It’s not the money. It’s not the sex. It’s definitely not the amphetamines. No, for Bob Hardy, the biggest perk of being in a globally famous rock band is the freedom to avoid what he doesn’t want to do – namely, get out of bed in the morning.
A similar luxury, however, does not extend to conversations with the media. And like rising early, talking to me is not something the 35-year-old appears to relish. Speaking from Scotland on the last Friday in September, each of Hardy’s answers ends with a silence that contains an implicit Are we done yet? Unfortunately, the implied response of each subsequent question is Sorry, man, not yet.
Of course, his casual disinterest when it comes to, say, recounting how it felt to play alongside the Black Eyed Peas is the opposite of personal; that’s just how some people get when you stand between them and the thing they love most.
So, we can’t really blame him. After all, he is Bob, the bassist of Franz Ferdinand. The voice questioning him on the other end of the phone is in this case my own, but he’s been dealing with various transmutations of it for ten years, and I’m sure the questions haven’t changed all that much. At this point, the man would just rather, understandably, be napping.
What has changed is the role he’s soon to be playing on tour: For the next few weeks, he’ll be Bob, the bassist of FFS. The recently minted supergroup combines the members of Franz Ferdinand with Ron and Russel Mael of decades-spanning cult psych-pop duo Sparks. Rumblings about this partnership first surfaced following the release of Franz Ferdinand’s multi-platinum 2004 debut, but it didn’t really get legs until 2013 when frontman Alex Kapranos just happened to run into the one and only brothers Mael on the streets of San Francisco.
The result is FFS, an operatic and whimsical album that’s gutsier and weirder than anything in Franz Ferdinand’s catalogue, but by no means an affront to the sensibilities of those for whom Franz Ferdinand is mostly regarded as a historical figure from the year 2005.
Sparks’ contributions to the album are welcome and quite evident, if only by process of elimination for the Sparks uninitiated, myself included. The melodies are arching and momentous, with less of the staggered bursts of hurried pop that comprised the charm of Franz Ferdinand’s last decade, although the latter is still there.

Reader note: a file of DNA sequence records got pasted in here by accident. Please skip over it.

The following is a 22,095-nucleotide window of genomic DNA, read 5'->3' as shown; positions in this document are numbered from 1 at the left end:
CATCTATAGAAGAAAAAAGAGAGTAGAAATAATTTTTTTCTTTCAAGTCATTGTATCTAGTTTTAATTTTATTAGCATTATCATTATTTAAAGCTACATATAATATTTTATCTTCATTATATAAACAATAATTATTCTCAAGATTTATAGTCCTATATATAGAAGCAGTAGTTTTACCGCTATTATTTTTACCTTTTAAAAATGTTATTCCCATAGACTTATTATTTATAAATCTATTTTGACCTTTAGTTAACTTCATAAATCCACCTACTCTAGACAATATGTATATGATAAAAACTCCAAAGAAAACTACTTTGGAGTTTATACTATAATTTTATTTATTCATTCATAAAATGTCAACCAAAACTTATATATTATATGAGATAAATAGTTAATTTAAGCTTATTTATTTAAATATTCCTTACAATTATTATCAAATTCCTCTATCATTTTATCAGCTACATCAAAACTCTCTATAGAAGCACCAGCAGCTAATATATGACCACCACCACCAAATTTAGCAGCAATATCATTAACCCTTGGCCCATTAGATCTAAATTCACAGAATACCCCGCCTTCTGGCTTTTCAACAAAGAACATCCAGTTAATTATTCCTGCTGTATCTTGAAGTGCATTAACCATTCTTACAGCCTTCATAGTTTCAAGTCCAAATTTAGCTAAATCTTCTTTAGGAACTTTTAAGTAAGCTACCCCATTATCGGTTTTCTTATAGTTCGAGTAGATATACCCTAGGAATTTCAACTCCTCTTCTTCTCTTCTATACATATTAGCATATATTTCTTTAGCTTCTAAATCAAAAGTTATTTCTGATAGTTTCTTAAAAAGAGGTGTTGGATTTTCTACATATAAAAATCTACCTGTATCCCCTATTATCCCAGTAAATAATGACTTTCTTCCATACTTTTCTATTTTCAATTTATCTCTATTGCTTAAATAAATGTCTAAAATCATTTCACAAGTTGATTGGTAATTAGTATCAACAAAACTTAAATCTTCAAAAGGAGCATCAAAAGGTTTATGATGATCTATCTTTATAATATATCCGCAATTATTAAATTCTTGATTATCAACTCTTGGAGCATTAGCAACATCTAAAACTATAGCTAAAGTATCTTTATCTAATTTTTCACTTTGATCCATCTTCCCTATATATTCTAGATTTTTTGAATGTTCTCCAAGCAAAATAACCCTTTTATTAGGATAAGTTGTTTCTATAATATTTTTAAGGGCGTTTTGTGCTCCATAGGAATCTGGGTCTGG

It makes sense that Franz Ferdinand would be deferential to Sparks’ wild, Ziggy Stardust-esque style: As Hardy informs me, he and the rest of Franz Ferdinand have been fans of the duo from its golden years through its post-millennial “we’ve been doing this for way too long to think about stopping” period.
The partnership stands out as a subject that excites Hardy, however unintentionally, and that much should give us the sense that something novel could be expected at an FFS show.
You’ve had the opportunity to develop a somewhat unique perspective on the world. What countries have surprised you the most?
It’s always surprising when you travel far from home and see different audiences. We’ve played Uruguay twice now, Paraguay, Peru, Chili. It’s all been really fun; very different crowds.
Crowds in Japan are so attentive. When there’s a quiet moment in songs, you can really hear the silence. They’re so focused. We were playing with Spiritualized at Summer Sonic in Tokyo, and it was almost a religious moment when there were any breaks in the music. They just seem to care quite a bit over there.
At the 2005 Grammy’s, you performed “Take Me Out” as part of a medley with Los Lonely Boys, Maroon 5, The Black Eyed Peas, and Gwen Stefani. With some distance, what’s it like to look back at that point in the band’s career?
It was surreal, I guess. During the middle of it, you don’t really process it. It was all so quick. I remember at one point Led Zeppelin was sitting behind us. Kanye did the “Jesus Walks” thing. It was amazing – like being in an alternate universe, really. At one point, we were on the red carpet and Hulk Hogan was standing right behind us. I’d never been anywhere like that before.
That sounds like a Halloween party, except in real life.
Exactly. It was like an awesome Halloween party where everyone’s spent months making their costumes.